I liked the way this project allowed my children to do their own work but create pieces that were unique and presentable.  I had envisioned helping them a great deal, but found that the the art mediums at both stages of the project were very forgiving.  My six-year-old and four-year-old made their windows almost entirely on their own. I think an older child could include finer detail and could maybe be more creative with the project.

Materials:

Glass rectangle from a small picture frame 
Black fabric puffy paint with a fine tip
Acrylic paints
Clear liquid glue

Procedure:

1. Find a simple outline of a rose window online (a google image search produces lots of options), resize it to fit your glass rectangle, and print onto paper.

2.  Place the paper with the outline underneath the glass rectangle.  Trace the outline of the rose window onto the glass using the black puffy paint.  There will probably be more detail on the outline than is possible to include in the tracing.  I let my six year old decide which lines to trace and which to ignore.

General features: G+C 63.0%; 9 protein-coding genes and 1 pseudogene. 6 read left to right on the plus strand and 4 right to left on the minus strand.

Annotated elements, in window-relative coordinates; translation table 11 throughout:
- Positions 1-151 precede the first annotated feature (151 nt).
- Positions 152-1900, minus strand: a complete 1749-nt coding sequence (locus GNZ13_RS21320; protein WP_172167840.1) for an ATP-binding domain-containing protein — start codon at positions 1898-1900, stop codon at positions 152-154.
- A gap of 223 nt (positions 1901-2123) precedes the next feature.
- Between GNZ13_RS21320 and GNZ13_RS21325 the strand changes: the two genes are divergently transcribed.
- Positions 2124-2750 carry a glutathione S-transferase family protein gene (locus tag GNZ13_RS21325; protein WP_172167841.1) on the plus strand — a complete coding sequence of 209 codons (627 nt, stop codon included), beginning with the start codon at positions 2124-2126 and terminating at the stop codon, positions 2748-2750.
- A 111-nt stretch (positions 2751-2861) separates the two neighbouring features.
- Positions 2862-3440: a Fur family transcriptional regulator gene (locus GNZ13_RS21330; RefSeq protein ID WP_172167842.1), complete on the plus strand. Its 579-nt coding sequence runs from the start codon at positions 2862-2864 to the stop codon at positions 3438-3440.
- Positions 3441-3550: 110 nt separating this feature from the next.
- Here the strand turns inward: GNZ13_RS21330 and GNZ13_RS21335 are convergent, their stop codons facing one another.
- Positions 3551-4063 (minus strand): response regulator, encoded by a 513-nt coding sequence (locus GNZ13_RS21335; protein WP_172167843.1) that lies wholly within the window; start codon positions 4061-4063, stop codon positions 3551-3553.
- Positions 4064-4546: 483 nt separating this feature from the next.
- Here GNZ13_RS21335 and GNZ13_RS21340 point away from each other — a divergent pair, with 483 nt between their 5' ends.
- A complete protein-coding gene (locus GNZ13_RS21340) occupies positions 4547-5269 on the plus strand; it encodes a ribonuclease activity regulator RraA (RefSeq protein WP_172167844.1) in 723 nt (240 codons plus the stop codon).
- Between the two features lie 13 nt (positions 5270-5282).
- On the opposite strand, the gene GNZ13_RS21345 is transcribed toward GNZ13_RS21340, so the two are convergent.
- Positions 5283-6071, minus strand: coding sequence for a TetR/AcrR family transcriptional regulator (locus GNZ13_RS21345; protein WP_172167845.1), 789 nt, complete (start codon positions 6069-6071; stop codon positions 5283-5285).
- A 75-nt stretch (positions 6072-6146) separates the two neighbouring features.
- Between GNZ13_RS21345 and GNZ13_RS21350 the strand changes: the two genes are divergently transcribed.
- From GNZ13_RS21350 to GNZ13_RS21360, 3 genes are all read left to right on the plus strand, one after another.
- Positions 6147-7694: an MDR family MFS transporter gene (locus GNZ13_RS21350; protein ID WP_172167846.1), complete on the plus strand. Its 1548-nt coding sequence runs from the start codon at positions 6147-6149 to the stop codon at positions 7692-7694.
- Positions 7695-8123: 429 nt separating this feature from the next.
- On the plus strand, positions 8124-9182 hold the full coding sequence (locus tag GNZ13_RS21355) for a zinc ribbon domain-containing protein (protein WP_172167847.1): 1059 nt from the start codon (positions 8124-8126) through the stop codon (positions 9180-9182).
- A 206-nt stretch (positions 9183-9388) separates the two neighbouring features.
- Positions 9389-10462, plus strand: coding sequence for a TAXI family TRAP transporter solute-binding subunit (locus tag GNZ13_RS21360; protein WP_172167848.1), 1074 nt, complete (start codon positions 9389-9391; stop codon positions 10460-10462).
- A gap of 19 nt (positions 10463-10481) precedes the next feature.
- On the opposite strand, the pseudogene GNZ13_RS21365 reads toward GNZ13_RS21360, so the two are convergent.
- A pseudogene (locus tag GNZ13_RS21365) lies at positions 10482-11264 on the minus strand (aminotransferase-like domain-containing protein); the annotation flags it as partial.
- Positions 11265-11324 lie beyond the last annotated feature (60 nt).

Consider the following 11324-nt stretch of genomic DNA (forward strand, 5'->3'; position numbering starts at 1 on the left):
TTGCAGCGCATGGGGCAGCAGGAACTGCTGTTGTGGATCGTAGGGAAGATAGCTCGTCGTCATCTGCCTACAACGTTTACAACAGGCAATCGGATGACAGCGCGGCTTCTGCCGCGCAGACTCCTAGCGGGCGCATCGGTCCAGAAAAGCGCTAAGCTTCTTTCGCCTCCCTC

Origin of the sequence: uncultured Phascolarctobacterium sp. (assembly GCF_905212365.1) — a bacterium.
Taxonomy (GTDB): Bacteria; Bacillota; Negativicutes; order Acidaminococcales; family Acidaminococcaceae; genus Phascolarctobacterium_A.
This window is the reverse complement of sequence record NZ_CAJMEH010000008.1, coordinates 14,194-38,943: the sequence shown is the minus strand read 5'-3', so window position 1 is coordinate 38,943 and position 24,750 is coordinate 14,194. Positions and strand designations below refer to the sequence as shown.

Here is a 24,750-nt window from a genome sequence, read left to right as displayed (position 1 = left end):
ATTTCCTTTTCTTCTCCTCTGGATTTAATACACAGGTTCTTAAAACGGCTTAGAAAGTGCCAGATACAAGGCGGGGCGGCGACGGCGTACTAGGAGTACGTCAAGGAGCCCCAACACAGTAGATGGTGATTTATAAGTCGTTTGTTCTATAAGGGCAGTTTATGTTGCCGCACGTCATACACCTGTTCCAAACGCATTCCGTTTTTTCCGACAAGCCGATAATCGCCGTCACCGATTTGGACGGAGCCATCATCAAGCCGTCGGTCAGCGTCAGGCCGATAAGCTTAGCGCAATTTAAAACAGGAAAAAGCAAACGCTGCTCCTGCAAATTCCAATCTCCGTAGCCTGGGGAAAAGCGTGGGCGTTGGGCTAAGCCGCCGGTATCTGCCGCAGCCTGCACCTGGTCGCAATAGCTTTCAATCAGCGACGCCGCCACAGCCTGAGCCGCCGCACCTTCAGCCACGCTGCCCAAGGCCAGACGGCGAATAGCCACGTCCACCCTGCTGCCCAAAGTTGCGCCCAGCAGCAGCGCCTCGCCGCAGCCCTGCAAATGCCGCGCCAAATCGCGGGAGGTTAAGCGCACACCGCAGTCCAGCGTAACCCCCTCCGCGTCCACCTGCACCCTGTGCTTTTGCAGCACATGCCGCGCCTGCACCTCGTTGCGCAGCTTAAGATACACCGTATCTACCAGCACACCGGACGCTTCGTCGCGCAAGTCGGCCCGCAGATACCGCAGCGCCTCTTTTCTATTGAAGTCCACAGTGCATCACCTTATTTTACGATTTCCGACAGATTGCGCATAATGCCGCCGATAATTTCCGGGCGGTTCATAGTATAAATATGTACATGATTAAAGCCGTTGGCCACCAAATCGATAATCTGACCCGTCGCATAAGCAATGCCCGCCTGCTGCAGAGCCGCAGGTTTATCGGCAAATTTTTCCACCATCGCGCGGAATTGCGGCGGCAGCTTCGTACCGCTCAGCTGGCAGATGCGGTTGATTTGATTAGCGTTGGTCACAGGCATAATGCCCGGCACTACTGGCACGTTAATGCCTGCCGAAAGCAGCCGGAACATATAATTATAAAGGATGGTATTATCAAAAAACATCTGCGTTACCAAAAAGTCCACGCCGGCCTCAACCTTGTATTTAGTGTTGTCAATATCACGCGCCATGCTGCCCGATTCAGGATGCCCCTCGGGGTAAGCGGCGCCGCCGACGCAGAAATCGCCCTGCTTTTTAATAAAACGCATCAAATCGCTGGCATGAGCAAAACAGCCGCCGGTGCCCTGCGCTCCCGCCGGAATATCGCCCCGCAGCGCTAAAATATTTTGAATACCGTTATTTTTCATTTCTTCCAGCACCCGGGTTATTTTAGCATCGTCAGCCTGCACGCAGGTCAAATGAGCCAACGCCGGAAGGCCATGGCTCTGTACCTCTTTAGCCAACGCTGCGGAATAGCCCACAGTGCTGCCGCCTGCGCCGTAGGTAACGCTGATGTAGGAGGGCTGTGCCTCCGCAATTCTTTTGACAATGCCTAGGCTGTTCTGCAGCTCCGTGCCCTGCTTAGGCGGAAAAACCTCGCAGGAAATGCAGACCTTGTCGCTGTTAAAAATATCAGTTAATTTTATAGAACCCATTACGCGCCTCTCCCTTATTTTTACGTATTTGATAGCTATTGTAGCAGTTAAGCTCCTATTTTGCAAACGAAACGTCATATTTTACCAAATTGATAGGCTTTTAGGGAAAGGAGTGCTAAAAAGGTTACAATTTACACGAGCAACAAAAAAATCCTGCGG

If you do a little research you can easily find the technical terms to describe the different kinds of shapes in your particular rose window.  For example, my six year old's window included a central roundel, and trefoils around the outside of the wheel.  

It's ok if your child doesn't have a perfectly steady hand with the tracing or if the lines run together at some places.  The black puffy paint looks like lead between the panes of glass, and wobbly-ness is actually a pleasing effect here.  Also, you can touch up major mistakes with a paper towel.